Kathryn van den Berg 

The name ‘Rocking the Daisies’ (RTD) is one that the majority of Stellies students recognise as belonging to a much-loved annual music festival. This year, however, changes to significant regulations regarding the festival have caused an outcry of outrage from festival-goers. Not only are the changes themselves a cause for upset, but the handling of complaints and communication on behalf of the festival organisers have sparked greater discontent.

Liam Bodley Quinlan, a BSc Environmental Geochemistry student in his third year, explains that “the new rule prohibits all liquids from the festival. This includes water, milk, medicine, sanitary products, and alcohol (what sparked the initial outrage).”A reason given by Quinlan as to why the festival amended their regulations after the majority of tickets had been purchased is environmental concerns. He stated “the [new] rules coincide with their new headline sponsor (CanDo!).”

Angelique Riddles, a 3rd year Humanities student, attempted to express her dissatisfaction with the change of regulations using social media – a platform often used by RTD for promotion. She expressed her discontent by saying that changes made after she purchased her ticket made her “feel cheated into something that I did not agree to” and “the organisers ignoring the criticism of their consumers proves that they do not care about the well-being of their consumers.”

Brendon van Niekerk, a 2nd year industrial engineering student, attempted to understand the reasons for the change of regulations. van Niekerk said “these changes allow the organisers to have better control of what is brought into the event and also help to reduce the amount of plastic waste at the festival.” van Niekerk then expressed how “in general, the customer support group gives the same tired copy-pasted replies to everyone who complains, and they neglected to inform me (and possibly all other ticket holders) via email or other means that their rules changed. Social media comments and posts – especially on RTD’s Facebook page – have become solely negative and fuel everyone’s anger and resentment towards the organisers of RTD. The reaction of the organisers on social media is delayed and is only creating a worse situation.”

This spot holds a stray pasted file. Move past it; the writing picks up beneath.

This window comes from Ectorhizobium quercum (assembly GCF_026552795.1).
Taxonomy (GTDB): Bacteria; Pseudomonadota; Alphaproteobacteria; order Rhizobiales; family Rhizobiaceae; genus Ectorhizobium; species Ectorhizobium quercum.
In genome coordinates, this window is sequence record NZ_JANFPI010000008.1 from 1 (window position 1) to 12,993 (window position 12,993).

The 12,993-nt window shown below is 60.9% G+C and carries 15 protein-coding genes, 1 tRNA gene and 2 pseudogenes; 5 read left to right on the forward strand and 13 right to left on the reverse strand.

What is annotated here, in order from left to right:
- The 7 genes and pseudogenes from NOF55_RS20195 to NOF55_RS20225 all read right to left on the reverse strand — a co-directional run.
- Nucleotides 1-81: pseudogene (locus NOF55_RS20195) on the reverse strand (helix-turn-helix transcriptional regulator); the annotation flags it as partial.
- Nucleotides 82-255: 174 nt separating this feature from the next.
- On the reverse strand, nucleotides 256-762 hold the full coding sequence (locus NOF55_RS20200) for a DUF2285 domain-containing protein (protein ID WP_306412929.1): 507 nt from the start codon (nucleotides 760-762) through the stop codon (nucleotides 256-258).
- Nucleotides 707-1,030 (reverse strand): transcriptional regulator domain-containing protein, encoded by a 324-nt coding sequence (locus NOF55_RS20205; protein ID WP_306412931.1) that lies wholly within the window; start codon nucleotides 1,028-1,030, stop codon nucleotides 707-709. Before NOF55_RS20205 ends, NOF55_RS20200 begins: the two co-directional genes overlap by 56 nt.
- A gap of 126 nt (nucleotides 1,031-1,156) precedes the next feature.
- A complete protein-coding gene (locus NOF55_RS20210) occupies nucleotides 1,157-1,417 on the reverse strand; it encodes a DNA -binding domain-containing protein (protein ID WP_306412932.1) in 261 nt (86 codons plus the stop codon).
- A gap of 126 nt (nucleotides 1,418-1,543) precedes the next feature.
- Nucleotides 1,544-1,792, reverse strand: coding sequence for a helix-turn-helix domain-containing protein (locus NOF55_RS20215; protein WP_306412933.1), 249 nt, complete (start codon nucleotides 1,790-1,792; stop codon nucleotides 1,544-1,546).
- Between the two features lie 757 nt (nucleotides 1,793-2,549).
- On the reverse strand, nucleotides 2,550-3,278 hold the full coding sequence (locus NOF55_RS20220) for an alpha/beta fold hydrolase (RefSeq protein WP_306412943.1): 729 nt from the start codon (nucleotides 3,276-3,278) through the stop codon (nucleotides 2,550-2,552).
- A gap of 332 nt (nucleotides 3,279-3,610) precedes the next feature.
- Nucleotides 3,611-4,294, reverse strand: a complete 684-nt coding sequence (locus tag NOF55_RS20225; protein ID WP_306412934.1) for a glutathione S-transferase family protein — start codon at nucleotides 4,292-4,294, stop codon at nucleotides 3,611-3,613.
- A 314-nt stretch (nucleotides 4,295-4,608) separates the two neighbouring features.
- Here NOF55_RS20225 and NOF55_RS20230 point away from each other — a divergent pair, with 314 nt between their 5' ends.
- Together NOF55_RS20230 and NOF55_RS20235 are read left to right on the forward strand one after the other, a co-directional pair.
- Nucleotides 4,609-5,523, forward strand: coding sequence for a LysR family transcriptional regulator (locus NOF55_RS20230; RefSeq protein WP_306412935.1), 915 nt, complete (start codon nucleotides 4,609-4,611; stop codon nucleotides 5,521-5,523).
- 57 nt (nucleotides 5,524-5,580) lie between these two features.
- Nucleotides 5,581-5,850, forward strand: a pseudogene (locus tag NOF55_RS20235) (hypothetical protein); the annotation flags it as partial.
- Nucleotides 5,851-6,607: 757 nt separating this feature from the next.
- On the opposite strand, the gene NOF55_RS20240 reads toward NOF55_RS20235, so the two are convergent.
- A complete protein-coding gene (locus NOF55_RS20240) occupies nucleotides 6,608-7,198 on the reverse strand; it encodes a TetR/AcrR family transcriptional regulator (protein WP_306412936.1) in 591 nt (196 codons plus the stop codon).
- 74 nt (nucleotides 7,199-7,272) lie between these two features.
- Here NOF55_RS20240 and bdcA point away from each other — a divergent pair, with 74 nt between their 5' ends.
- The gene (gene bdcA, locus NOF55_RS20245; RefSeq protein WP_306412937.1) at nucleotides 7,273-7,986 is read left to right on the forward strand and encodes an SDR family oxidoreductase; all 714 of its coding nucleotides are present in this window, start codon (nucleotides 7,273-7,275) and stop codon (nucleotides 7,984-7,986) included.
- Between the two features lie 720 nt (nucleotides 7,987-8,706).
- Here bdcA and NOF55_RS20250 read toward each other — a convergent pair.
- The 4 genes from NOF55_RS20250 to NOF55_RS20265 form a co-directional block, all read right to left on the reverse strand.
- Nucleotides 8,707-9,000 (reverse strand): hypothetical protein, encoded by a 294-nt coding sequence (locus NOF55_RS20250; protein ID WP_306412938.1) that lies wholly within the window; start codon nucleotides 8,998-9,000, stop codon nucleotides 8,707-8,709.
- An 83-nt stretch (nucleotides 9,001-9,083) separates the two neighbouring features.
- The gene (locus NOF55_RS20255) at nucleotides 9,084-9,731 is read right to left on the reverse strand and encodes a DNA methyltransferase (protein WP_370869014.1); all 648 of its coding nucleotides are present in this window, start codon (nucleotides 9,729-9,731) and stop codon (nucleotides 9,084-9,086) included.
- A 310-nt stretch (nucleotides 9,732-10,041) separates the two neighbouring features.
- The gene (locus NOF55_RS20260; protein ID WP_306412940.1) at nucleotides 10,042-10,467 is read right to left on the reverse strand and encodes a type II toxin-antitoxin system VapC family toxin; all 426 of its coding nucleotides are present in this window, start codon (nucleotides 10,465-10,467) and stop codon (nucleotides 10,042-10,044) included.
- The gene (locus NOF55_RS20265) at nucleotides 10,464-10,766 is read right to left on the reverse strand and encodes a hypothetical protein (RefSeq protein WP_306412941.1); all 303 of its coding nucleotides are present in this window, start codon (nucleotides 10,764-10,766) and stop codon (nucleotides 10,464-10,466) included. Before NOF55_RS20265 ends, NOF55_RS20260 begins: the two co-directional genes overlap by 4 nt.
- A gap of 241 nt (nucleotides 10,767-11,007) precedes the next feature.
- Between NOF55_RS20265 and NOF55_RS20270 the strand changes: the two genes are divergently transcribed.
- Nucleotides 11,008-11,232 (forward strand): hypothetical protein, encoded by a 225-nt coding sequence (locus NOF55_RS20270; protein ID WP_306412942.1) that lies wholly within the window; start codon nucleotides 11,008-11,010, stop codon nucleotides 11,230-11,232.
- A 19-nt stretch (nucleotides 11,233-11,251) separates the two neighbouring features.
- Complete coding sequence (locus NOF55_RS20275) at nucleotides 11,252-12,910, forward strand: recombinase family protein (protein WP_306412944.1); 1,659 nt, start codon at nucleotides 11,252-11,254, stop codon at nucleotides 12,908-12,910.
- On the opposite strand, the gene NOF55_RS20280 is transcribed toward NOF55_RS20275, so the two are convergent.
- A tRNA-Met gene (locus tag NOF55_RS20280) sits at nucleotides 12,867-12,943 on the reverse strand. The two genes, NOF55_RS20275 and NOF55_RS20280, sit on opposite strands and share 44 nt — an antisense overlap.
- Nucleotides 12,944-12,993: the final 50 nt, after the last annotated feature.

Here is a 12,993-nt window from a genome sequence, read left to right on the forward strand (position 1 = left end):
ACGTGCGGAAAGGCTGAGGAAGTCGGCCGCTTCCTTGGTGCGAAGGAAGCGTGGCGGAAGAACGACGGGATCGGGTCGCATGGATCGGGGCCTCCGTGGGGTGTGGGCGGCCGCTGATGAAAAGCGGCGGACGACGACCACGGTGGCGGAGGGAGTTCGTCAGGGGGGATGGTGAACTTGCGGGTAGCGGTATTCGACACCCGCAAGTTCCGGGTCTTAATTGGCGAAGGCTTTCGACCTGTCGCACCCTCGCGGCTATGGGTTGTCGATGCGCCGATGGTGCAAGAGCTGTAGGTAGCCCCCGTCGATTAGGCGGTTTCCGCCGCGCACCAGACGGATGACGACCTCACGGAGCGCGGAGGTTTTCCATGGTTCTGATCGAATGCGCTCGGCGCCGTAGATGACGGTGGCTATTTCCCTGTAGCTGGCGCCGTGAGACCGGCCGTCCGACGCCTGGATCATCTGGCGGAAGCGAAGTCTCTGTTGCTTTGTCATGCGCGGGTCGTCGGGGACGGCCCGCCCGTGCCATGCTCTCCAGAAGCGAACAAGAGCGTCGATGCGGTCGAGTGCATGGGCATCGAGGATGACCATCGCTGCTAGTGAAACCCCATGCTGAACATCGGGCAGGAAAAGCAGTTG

After unsuccessfully attempting to contact a representative from the festival for some time, Qiunlan went so far with his complaints as to contact the legal representative of the event. Quinlan’s failure to communicate, or get in contact, with the organisers of the festival resulted in his being uncertain whether he (and other ticketholders) have any basis on which to seek legal action against the event. When attempting to secure comment from the organisers, Die Matie was met with silence. Posting on their Facebook page that “Die Matie is looking to interview a representative from RTD, Steyn, CAN DO! or any other sponsor of the festival for an article… to provide a chance for the event to explain/defend regulations which have caused clear upset and controversy” yielded no response. Organisers were informed that publication of the article would commence regardless of whether they replied to this request.

Nikita Roodt, a practicing attorney and representative of the SU Law Clinic, was consulted regarding the legality of the situation.   Roodt strongly stressed the “information provided herein should not be construed as constituting legal advice – professional legal advice should first be obtained”, she provided basic clarity on some of the issues that have arisen due to this controversy. Roodt stresses that the decision made by the organisers to announce their policy change less than a month before the festival, “after 95% of the tickets had been sold”, could indeed constitute “deceptive and misleading” behaviour from the organisers. Roodt obtained some of her information from the RTD Facebook page “on 6 September 2018 at 12:41 pm”. She said how such conduct is indeed “prohibited in terms of section 41 of the Consumer Protection Act (CPA) 68 of 2008…” RTD did, however, post on the RTD Facebook page on 11 September.

This post explained rule changes to the 2018 festival, and attempted to justify them. However, in response, Roodt stated that: “the organisers claim… that the current festival management has been involved in RTD since 2016 and that this is their third ‘run at this’… they had ample opportunity, before the ticket sales commenced for the 2018 festival, to announce any changes.” Moreover, Roodt stated that festival goers “may be entitled to approach the court to declare the marketing of the festival as deceptive and misleading. This could lead to an order that the organisers should refund the festivalgoers any monies paid by them in terms of the misleading or deceptive marketing.”

Photo: SUPPLIED